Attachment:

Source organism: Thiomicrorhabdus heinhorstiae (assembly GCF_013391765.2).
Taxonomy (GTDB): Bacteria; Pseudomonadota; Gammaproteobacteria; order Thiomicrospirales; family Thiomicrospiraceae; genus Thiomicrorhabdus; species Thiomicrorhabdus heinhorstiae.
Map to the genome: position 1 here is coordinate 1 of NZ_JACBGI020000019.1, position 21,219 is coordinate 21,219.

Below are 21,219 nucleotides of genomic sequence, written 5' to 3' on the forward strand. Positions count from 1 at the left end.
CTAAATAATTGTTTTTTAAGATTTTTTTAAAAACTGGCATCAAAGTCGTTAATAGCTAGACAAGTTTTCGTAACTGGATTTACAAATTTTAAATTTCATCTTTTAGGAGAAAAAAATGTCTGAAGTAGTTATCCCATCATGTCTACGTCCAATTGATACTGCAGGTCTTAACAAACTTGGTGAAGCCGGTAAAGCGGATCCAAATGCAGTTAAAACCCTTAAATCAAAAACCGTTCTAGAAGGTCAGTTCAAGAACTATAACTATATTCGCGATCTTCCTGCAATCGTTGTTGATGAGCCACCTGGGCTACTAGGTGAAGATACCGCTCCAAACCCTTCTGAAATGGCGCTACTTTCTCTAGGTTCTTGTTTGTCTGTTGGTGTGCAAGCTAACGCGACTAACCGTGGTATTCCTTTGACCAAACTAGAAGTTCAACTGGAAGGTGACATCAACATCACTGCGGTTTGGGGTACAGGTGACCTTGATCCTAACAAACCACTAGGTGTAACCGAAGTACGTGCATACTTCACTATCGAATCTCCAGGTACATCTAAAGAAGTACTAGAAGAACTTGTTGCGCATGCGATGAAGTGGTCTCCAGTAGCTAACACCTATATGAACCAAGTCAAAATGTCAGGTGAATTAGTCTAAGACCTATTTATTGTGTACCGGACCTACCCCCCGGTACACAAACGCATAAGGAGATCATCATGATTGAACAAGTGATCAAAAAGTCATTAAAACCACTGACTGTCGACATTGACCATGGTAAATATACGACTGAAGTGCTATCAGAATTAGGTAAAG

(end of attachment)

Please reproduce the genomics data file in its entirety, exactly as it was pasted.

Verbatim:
Source organism: Thiomicrorhabdus heinhorstiae (assembly GCF_013391765.2).
Taxonomy (GTDB): Bacteria; Pseudomonadota; Gammaproteobacteria; order Thiomicrospirales; family Thiomicrospiraceae; genus Thiomicrorhabdus; species Thiomicrorhabdus heinhorstiae.
Map to the genome: position 1 here is coordinate 1 of NZ_JACBGI020000019.1, position 21,219 is coordinate 21,219.

Below are 21,219 nucleotides of genomic sequence, written 5' to 3' on the forward strand. Positions count from 1 at the left end.
CTAAATAATTGTTTTTTAAGATTTTTTTAAAAACTGGCATCAAAGTCGTTAATAGCTAGACAAGTTTTCGTAACTGGATTTACAAATTTTAAATTTCATCTTTTAGGAGAAAAAAATGTCTGAAGTAGTTATCCCATCATGTCTACGTCCAATTGATACTGCAGGTCTTAACAAACTTGGTGAAGCCGGTAAAGCGGATCCAAATGCAGTTAAAACCCTTAAATCAAAAACCGTTCTAGAAGGTCAGTTCAAGAACTATAACTATATTCGCGATCTTCCTGCAATCGTTGTTGATGAGCCACCTGGGCTACTAGGTGAAGATACCGCTCCAAACCCTTCTGAAATGGCGCTACTTTCTCTAGGTTCTTGTTTGTCTGTTGGTGTGCAAGCTAACGCGACTAACCGTGGTATTCCTTTGACCAAACTAGAAGTTCAACTGGAAGGTGACATCAACATCACTGCGGTTTGGGGTACAGGTGACCTTGATCCTAACAAACCACTAGGTGTAACCGAAGTACGTGCATACTTCACTATCGAATCTCCAGGTACATCTAAAGAAGTACTAGAAGAACTTGTTGCGCATGCGATGAAGTGGTCTCCAGTAGCTAACACCTATATGAACCAAGTCAAAATGTCAGGTGAATTAGTCTAAGACCTATTTATTGTGTACCGGACCTACCCCCCGGTACACAAACGCATAAGGAGATCATCATGATTGAACAAGTGATCAAAAAGTCATTAAAACCACTGACTGTCGACATTGACCATGGTAAATATACGACTGAAGTGCTATCAGAATTAGGTAAAG